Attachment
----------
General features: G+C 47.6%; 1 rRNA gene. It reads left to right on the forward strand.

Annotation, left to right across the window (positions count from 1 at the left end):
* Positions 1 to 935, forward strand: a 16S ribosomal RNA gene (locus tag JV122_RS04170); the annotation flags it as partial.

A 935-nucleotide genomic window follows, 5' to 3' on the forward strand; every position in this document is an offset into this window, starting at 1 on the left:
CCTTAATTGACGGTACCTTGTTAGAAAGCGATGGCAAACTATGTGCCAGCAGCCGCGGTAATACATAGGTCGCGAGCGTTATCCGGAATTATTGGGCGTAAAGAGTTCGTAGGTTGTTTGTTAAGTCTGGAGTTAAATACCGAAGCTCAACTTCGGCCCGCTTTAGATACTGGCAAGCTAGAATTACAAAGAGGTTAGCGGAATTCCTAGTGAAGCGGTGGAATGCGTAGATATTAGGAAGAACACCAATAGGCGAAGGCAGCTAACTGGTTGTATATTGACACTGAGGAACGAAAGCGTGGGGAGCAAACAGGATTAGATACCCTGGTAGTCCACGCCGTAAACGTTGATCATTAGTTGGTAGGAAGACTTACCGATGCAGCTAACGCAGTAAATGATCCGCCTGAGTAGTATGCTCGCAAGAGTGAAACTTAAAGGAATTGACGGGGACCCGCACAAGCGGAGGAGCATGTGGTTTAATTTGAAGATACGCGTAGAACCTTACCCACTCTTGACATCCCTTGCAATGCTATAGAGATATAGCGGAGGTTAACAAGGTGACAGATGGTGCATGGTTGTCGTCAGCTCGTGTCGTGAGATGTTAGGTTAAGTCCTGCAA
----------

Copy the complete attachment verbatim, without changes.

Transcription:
General features: G+C 47.6%; 1 rRNA gene. It reads left to right on the forward strand.

Annotation, left to right across the window (positions count from 1 at the left end):
* Positions 1 to 935, forward strand: a 16S ribosomal RNA gene (locus tag JV122_RS04170); the annotation flags it as partial.

A 935-nucleotide genomic window follows, 5' to 3' on the forward strand; every position in this document is an offset into this window, starting at 1 on the left:
CCTTAATTGACGGTACCTTGTTAGAAAGCGATGGCAAACTATGTGCCAGCAGCCGCGGTAATACATAGGTCGCGAGCGTTATCCGGAATTATTGGGCGTAAAGAGTTCGTAGGTTGTTTGTTAAGTCTGGAGTTAAATACCGAAGCTCAACTTCGGCCCGCTTTAGATACTGGCAAGCTAGAATTACAAAGAGGTTAGCGGAATTCCTAGTGAAGCGGTGGAATGCGTAGATATTAGGAAGAACACCAATAGGCGAAGGCAGCTAACTGGTTGTATATTGACACTGAGGAACGAAAGCGTGGGGAGCAAACAGGATTAGATACCCTGGTAGTCCACGCCGTAAACGTTGATCATTAGTTGGTAGGAAGACTTACCGATGCAGCTAACGCAGTAAATGATCCGCCTGAGTAGTATGCTCGCAAGAGTGAAACTTAAAGGAATTGACGGGGACCCGCACAAGCGGAGGAGCATGTGGTTTAATTTGAAGATACGCGTAGAACCTTACCCACTCTTGACATCCCTTGCAATGCTATAGAGATATAGCGGAGGTTAACAAGGTGACAGATGGTGCATGGTTGTCGTCAGCTCGTGTCGTGAGATGTTAGGTTAAGTCCTGCAA